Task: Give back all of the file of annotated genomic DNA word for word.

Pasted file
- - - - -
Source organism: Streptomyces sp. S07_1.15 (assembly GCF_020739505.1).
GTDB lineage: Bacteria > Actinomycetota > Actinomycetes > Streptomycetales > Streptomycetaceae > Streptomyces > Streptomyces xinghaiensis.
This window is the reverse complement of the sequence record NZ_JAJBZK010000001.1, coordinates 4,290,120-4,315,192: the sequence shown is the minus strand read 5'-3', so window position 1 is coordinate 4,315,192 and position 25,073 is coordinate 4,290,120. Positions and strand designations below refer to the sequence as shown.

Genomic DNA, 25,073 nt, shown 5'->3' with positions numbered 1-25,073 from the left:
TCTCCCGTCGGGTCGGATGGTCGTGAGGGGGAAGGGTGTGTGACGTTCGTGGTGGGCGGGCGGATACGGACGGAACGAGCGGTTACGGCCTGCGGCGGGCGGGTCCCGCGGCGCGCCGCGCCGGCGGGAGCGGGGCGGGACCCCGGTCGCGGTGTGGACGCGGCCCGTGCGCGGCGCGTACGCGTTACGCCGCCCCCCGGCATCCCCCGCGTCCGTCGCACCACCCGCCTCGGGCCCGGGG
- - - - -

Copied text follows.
Source organism: Streptomyces sp. S07_1.15 (assembly GCF_020739505.1).
GTDB lineage: Bacteria > Actinomycetota > Actinomycetes > Streptomycetales > Streptomycetaceae > Streptomyces > Streptomyces xinghaiensis.
This window is the reverse complement of the sequence record NZ_JAJBZK010000001.1, coordinates 4,290,120-4,315,192: the sequence shown is the minus strand read 5'-3', so window position 1 is coordinate 4,315,192 and position 25,073 is coordinate 4,290,120. Positions and strand designations below refer to the sequence as shown.

Genomic DNA, 25,073 nt, shown 5'->3' with positions numbered 1-25,073 from the left:
TCTCCCGTCGGGTCGGATGGTCGTGAGGGGGAAGGGTGTGTGACGTTCGTGGTGGGCGGGCGGATACGGACGGAACGAGCGGTTACGGCCTGCGGCGGGCGGGTCCCGCGGCGCGCCGCGCCGGCGGGAGCGGGGCGGGACCCCGGTCGCGGTGTGGACGCGGCCCGTGCGCGGCGCGTACGCGTTACGCCGCCCCCCGGCATCCCCCGCGTCCGTCGCACCACCCGCCTCGGGCCCGGGG